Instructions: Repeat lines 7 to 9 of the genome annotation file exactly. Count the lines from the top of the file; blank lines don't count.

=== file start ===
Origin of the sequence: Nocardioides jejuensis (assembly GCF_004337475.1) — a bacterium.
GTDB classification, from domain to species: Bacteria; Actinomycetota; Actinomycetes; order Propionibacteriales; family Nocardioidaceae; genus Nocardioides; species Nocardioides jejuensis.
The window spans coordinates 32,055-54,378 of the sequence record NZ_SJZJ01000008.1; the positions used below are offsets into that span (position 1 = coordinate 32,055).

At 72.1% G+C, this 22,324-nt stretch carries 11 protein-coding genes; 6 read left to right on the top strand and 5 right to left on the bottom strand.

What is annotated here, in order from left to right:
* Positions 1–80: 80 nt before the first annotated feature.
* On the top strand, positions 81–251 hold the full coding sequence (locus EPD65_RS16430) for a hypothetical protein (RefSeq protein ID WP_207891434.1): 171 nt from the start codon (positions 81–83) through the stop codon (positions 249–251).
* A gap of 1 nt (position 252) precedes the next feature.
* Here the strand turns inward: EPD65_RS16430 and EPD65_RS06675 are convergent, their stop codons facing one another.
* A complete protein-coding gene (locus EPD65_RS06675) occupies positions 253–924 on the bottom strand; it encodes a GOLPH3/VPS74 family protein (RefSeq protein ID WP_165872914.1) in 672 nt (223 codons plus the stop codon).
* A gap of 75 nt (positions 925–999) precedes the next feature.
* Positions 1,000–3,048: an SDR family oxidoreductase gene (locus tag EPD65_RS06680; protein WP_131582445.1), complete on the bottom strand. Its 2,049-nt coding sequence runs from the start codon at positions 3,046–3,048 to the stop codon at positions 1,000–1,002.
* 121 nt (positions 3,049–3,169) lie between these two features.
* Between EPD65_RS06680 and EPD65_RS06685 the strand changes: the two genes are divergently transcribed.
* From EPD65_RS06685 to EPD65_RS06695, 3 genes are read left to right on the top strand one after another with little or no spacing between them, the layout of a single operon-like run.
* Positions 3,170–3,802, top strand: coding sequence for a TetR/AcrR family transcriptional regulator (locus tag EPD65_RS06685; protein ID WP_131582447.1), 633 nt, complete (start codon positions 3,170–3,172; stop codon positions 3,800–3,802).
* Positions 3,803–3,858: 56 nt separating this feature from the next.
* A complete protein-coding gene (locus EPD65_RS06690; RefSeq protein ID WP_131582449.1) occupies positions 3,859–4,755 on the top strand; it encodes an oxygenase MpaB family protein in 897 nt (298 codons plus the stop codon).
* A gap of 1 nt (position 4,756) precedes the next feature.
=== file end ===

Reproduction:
* On the top strand, positions 81–251 hold the full coding sequence (locus EPD65_RS16430) for a hypothetical protein (RefSeq protein ID WP_207891434.1): 171 nt from the start codon (positions 81–83) through the stop codon (positions 249–251).
* A gap of 1 nt (position 252) precedes the next feature.
* Here the strand turns inward: EPD65_RS16430 and EPD65_RS06675 are convergent, their stop codons facing one another.